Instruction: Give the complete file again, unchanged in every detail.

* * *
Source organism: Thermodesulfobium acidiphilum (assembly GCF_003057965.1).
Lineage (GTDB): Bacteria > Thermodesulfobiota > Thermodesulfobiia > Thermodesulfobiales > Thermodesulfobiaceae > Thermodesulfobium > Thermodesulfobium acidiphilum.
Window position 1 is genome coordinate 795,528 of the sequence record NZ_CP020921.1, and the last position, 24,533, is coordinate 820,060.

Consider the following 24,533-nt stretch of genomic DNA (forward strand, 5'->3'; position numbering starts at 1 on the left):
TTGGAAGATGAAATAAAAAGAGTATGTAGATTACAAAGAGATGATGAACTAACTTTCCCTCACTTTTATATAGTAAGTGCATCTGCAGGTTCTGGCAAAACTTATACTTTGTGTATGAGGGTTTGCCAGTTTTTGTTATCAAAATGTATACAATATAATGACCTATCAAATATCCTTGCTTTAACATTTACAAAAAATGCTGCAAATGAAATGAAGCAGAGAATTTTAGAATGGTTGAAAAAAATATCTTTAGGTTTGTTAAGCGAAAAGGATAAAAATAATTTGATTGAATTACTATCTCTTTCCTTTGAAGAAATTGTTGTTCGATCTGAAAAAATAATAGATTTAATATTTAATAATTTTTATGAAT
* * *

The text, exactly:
Source organism: Thermodesulfobium acidiphilum (assembly GCF_003057965.1).
Lineage (GTDB): Bacteria > Thermodesulfobiota > Thermodesulfobiia > Thermodesulfobiales > Thermodesulfobiaceae > Thermodesulfobium > Thermodesulfobium acidiphilum.
Window position 1 is genome coordinate 795,528 of the sequence record NZ_CP020921.1, and the last position, 24,533, is coordinate 820,060.

Consider the following 24,533-nt stretch of genomic DNA (forward strand, 5'->3'; position numbering starts at 1 on the left):
TTGGAAGATGAAATAAAAAGAGTATGTAGATTACAAAGAGATGATGAACTAACTTTCCCTCACTTTTATATAGTAAGTGCATCTGCAGGTTCTGGCAAAACTTATACTTTGTGTATGAGGGTTTGCCAGTTTTTGTTATCAAAATGTATACAATATAATGACCTATCAAATATCCTTGCTTTAACATTTACAAAAAATGCTGCAAATGAAATGAAGCAGAGAATTTTAGAATGGTTGAAAAAAATATCTTTAGGTTTGTTAAGCGAAAAGGATAAAAATAATTTGATTGAATTACTATCTCTTTCCTTTGAAGAAATTGTTGTTCGATCTGAAAAAATAATAGATTTAATATTTAATAATTTTTATGAAT